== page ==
Successful heterotopic pregnancy with prior radical trachele
Heterotopic pregnancy, defined as the coexistence of an intrauterine pregnancy and an extrauterine pregnancy, is a rare entity, Radical trachelectomy has become an option for patients with early invasive uterine cervical cancer who desire the preservation of fertility. However, pregnancy after radical trachelectomy is still risk-bearing since subsequent shortening of cervical length may bring about preterm delivery or obstetric complications. However, many obstetricians are now suggesting transabdominal cerclage in these, particularly rare situations. According to Sumners et al., indication for transabdominal cerclage includes, in case of failure of a prophylactic vaginal cerclage within prior pregnancy or an exocervix which is significantly attenuated, either globally or focally.3 They also mentioned that other non-classic indications for prophylactic transabdominal cerclage that may be considered include severe cervical hypoplasia without a history of cervical insufficiency, radical trachelectomy, and higher-order multifetal gestations

A 34-year-old gravida 0 para 0 woman at 8 weeks’ gestation who presented heterotopic left interstitial pregnancy with intrauterine pregnancy conceived with IVF. The patient initially came to the out-patient department for a consult on her short cervix due to a previous radical trachelectomy. However, the ultrasonography showed a heterotopic pregnancy presenting both an interstitial and intrauterine gestational sac. The patient had been diagnosed with cervical cancer 1BI and had radical trachelectomy in 2000. She also had laparoscopic left salpingectomy due to an ectopic pregnancy in 2001.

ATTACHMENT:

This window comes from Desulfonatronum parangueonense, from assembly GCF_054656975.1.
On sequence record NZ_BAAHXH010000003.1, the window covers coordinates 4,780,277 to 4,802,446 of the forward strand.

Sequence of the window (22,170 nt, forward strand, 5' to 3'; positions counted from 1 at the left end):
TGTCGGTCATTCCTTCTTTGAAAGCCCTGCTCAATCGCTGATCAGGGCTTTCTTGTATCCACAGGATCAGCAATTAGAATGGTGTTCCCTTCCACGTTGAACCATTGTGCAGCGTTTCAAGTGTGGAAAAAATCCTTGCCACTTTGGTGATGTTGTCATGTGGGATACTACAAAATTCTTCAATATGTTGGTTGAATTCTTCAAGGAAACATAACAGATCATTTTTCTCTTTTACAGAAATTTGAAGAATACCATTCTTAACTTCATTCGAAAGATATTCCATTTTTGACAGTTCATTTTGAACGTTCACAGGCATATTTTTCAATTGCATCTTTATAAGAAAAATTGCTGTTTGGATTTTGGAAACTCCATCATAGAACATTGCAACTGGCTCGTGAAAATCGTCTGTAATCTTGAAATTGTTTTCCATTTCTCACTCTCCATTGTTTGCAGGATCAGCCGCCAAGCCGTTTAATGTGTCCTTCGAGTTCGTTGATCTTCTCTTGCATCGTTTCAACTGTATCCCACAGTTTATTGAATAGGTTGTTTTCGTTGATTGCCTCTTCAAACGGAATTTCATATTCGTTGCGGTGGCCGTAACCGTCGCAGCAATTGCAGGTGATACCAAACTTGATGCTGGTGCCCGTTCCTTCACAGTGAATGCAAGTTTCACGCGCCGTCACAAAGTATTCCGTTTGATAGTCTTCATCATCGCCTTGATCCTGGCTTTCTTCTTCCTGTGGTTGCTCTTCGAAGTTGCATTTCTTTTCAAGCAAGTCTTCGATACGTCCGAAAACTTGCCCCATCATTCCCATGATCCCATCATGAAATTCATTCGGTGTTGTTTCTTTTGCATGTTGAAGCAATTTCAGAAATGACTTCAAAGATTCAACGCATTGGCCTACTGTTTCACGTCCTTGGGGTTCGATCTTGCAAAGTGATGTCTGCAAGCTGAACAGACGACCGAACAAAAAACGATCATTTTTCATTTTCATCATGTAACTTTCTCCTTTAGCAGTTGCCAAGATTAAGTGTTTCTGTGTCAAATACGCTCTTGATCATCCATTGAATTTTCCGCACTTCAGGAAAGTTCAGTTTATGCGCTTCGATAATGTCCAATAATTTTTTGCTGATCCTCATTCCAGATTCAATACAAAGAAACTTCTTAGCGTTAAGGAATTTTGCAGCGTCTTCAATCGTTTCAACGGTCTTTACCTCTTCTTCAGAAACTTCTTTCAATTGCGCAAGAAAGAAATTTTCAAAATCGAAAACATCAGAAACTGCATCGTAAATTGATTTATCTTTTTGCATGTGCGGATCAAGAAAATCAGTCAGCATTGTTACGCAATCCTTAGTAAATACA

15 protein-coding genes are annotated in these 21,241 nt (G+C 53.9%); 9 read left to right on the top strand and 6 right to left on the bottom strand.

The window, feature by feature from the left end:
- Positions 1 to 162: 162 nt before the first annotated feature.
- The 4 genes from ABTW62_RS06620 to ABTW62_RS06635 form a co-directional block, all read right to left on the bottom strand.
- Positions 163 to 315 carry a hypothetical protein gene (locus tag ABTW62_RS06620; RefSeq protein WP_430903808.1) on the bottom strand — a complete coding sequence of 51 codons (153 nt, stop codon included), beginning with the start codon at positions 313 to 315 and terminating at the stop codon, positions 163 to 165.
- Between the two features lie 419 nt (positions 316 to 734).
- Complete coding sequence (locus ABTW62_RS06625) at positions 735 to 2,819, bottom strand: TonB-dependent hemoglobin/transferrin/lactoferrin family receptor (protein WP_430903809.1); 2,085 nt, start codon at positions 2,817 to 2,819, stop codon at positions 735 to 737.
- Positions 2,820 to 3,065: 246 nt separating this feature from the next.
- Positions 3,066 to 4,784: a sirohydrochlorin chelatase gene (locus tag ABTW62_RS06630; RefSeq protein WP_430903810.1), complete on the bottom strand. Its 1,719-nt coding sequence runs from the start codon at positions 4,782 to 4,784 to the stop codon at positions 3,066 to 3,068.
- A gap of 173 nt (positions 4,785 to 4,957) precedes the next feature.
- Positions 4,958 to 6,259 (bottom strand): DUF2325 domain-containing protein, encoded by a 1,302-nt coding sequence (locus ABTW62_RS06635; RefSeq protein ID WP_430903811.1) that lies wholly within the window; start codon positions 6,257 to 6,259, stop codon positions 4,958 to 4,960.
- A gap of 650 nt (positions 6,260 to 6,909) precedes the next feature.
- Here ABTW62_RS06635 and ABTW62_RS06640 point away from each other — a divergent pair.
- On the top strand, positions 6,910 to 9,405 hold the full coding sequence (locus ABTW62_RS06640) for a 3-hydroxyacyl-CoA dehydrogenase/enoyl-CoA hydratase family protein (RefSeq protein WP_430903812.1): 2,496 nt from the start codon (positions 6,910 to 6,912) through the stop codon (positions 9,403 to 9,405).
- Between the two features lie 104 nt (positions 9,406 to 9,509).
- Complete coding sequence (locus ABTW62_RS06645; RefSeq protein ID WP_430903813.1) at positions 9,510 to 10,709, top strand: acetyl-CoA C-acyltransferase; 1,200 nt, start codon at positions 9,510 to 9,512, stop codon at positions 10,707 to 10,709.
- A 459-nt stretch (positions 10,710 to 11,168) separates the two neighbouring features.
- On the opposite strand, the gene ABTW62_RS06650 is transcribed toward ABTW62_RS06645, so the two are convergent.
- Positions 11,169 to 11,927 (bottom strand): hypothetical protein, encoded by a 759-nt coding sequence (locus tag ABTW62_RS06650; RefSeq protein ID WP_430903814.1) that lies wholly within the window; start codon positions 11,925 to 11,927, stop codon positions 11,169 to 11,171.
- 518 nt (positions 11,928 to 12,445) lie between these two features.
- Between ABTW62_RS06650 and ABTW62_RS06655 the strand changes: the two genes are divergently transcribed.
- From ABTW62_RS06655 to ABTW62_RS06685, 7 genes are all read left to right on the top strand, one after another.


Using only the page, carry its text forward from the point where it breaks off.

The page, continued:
The patient had tried to conceive for 6 years but failed and diagnosed as secondary infertility of cervical factors including cervical stenosis at fertility clinic. she was treated with IVF and conceived. She had no symptoms of vaginal bleeding, acute abdominal pain and showed a hemodynamically stable condition. The patient’s special circumstances were taken into consideration for treatment options. The patient was taken to the operating room initially for interstitial wedge resection with abdominal cerclage under general anesthesia. A midline vertical incision was made along through the patient’s last operation incision. The gestational sac presented on the left interstitial area of the uterus from the preoperative sonographic examination was invisible to the naked eye. Doctors expected the ectopic mass to show a protruding contour at the interstitial area, however, a normal uterus figure without a palpable gestational sac was observed.

Therefore, instead of going through risk-taking of interstitial resection, they injected methotrexate with the help a sterilized plastic-covered transvaginal ultrasound probe. After successfully performing the injection, they continued on to their next purpose, transabdominal cerclage. The suture was done with Mersilene, a 5 mm-wide woven permanent tape. Ascending branches of the uterine arteries were carefully avoided with the palpation of the surgeon’s hand and the tape was fenestrated at the level of the upper cervix with the knot tied anteriorly. A postoperative follow up sonographic scan revealed that the heterotopic interstitial pregnancy had been successfully aborted with the viable intrauterine pregnancy well-maintained. The patient had her antenatal regular check up on an out-patient department basis. The patient eventually had a cesarean section with the cerclage tie removed at 38 weeks of gestation. The patient decided to remove cerclage tie when cesarean section because she did not want the next pregnancy with desire for close to follow up of cervix cancer after delivery, a full-term live female weighing 2.87 kg was delivered.